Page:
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Key Changes – Backgrounder

10 Key Changes Needed to Federal MP Ethics Code

(Democracy Watch: March 2022)

The 10 key changes needed to make the Conflict of Interest Code for Members of the House of Commons (“MP Code”) effective at preventing conflicts of interest and unethical gift- and favour-trading are as follows (Click here to see a detailed submission about these changes):

  1. Add a rule to require MPs and their staff to tell the truth to stop the misleading spin that regularly and fatally undermines reasonable policy debates and discussions, and another rule to prohibit MPs from switching parties in between elections except when their party leader violates the law or breaks significant election promises (and, generally, expand the Code to cover MPs as soon as their election is confirmed by Elections Canada, and to cover MP staff who, because they are not covered by the Code, can currently do the things that MPs are prohibited from doing on their MP’s behalf, and can also accept all gifts and favours);
  2. Close the huge loophole in the definition of “private interest” (in ss. 3(2) and (3)) to cover all conflicts of interest, not only specific financial conflicts, because the loophole means the Code doesn’t apply to 95% of decisions MPs participate in, and that allows them to take part in decisions when they, their family or friends can profit from the decision (and extend the Code to cover the private interests of extended family and friends of MPs and their staff);
  3. Add a new rule (as a restriction on s. 5 of the Code) to prohibit MPs from giving preferential treatment to anyone, especially anyone who has given them a gift or assisted them in any way;
  4. Prohibit MPs and their staff from having investments in businesses (which is allowed under ss. 17 and 24(3)(j)), and from having blind trusts, (both of which the Parker Commission recommended way back in 1987) and change s. 7 to prohibit them from other outside activities, because they create clear conflicts of interest (other than professional requirements like doctors who have to practise a specific amount each year in order to retain their licence);
  5. Require MPs to work full-time, and to disclose a summary of their work activities, including communications with anyone or any entity who is trying to influence their decisions, in an online, searchable database;
  6. Change the gifts and benefits rule to ban MPs and their staff from accepting anything from anyone (including volunteer assistance under ss. 3(1)), who is trying to influence their decisions because even small gifts influence decisions, and delete s. 15 of the Code to ban “sponsored travel” because it is an unethical gift and essentially a form of legalized bribery;
  7. Require MPs to disclose in the Public Registry their assets and liabilities worth more than $1,000 (the current disclosure requirement is for everything worth more than $10,000, which is much too high), and to disclose details about their past five year’s work before they became an MP to make it easy to track which organizations and issues they have ties to, and to disclose in the Public Registry which members of their extended family they have close relationships with including being aware of their business, investments and other private interests;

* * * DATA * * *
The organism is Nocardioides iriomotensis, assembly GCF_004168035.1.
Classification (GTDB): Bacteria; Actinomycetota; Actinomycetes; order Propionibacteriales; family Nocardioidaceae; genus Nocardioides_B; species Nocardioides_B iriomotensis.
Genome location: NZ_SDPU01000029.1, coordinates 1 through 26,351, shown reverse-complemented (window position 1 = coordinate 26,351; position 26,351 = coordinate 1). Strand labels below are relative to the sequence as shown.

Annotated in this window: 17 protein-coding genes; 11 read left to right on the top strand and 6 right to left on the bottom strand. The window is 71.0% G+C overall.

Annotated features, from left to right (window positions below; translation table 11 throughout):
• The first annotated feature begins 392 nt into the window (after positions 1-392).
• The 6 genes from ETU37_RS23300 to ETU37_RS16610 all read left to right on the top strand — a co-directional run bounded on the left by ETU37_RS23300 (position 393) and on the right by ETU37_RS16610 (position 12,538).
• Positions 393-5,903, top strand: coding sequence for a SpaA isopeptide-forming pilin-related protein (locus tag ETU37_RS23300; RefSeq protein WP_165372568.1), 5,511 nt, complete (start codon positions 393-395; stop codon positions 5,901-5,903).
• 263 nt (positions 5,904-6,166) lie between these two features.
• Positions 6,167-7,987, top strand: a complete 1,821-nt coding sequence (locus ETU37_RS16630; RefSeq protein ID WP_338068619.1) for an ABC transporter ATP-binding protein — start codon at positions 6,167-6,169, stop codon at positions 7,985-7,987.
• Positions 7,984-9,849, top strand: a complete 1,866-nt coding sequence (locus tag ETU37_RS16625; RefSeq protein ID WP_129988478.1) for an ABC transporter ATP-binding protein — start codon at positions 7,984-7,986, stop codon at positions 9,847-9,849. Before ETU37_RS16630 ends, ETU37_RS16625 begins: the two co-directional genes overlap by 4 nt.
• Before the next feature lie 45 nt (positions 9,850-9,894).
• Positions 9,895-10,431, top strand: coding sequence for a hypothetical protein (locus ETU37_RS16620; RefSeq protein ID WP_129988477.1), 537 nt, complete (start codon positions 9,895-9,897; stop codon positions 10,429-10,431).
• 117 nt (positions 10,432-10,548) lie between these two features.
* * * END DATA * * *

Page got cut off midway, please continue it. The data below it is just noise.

8. Prohibit MPs and their staff from communicating with their former colleagues and government officials for a sliding-scale time period after they leave depending on what positions and committees they served in and how close their relationships are with Cabinet ministers, officials etc., and require them to disclose their post-activities online during this time period in a searchable database;
  9. Require MPs and their staff to take a formal training course when they first start their position, and annually, and require the Ethics Commissioner to publish online a summary of his/her advice each time advice is given that covers a new situation to any person covered by the Code, and to publish online all advisory opinions and guidelines issued by the Commissioner, and to regularly conduct an audit of a randomly selected sample of MPs’ financial statements and activities;
  10. Give members of the public, who employ and pay all MPs and their staff, the right to file a complaint with the Ethics Commissioner, and require the Commissioner to investigate and issue a public ruling on every complaint and situation s/he becomes aware of, and to impose a sliding scale of penalties depending the seriousness of the violation, and add a rule that anyone is allowed to challenge any decision by the Commissioner in court.

Many other changes are needed to other federal laws, including: closing similarly huge loopholes in the Conflict of Interest Act (which applies to Cabinet ministers, staff and appointees) and the Senate Ethics Code; closing huge secret, unethical lobbying loopholes; decreasing the donation and loan limit in the Canada Elections Act to $75 (as the current donation and loan limit of $3,300 is essentially legalized bribery for those who can afford to make the maximum donation); closing huge excessive secrecy loopholes in the federal Access to Information Act; strengthening the whistleblower protection law, and; changing the appointment process for the Ethics Commissioner and other democratic good government watchdogs (given MPs currently have a clear conflict of interest as they choose their own watchdogs) and banning re-appointments (as that gives a watchdog an incentive to please MPs in order to secure a re-appointment).

Join the call for these and other key government ethics changes across Canada at Democracy Watch’s Government Ethics Campaign